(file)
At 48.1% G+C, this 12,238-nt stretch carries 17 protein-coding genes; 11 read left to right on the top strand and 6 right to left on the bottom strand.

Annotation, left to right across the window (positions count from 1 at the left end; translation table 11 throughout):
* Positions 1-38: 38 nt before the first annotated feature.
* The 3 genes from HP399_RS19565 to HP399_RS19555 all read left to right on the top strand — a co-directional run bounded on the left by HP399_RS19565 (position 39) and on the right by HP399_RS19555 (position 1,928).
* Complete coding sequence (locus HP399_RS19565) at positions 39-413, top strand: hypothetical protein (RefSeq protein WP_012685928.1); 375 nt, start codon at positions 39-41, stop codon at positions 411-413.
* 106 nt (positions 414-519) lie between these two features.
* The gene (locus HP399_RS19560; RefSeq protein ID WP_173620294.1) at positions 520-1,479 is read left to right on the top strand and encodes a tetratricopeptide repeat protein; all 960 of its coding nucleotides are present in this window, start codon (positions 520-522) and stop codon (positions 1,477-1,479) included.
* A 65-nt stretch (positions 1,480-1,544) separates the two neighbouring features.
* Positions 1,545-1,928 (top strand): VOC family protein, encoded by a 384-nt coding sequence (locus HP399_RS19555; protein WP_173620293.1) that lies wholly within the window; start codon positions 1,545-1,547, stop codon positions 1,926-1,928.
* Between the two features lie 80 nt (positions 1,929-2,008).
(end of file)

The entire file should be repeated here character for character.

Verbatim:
At 48.1% G+C, this 12,238-nt stretch carries 17 protein-coding genes; 11 read left to right on the top strand and 6 right to left on the bottom strand.

Annotation, left to right across the window (positions count from 1 at the left end; translation table 11 throughout):
* Positions 1-38: 38 nt before the first annotated feature.
* The 3 genes from HP399_RS19565 to HP399_RS19555 all read left to right on the top strand — a co-directional run bounded on the left by HP399_RS19565 (position 39) and on the right by HP399_RS19555 (position 1,928).
* Complete coding sequence (locus HP399_RS19565) at positions 39-413, top strand: hypothetical protein (RefSeq protein WP_012685928.1); 375 nt, start codon at positions 39-41, stop codon at positions 411-413.
* 106 nt (positions 414-519) lie between these two features.
* The gene (locus HP399_RS19560; RefSeq protein ID WP_173620294.1) at positions 520-1,479 is read left to right on the top strand and encodes a tetratricopeptide repeat protein; all 960 of its coding nucleotides are present in this window, start codon (positions 520-522) and stop codon (positions 1,477-1,479) included.
* A 65-nt stretch (positions 1,480-1,544) separates the two neighbouring features.
* Positions 1,545-1,928 (top strand): VOC family protein, encoded by a 384-nt coding sequence (locus HP399_RS19555; protein WP_173620293.1) that lies wholly within the window; start codon positions 1,545-1,547, stop codon positions 1,926-1,928.
* Between the two features lie 80 nt (positions 1,929-2,008).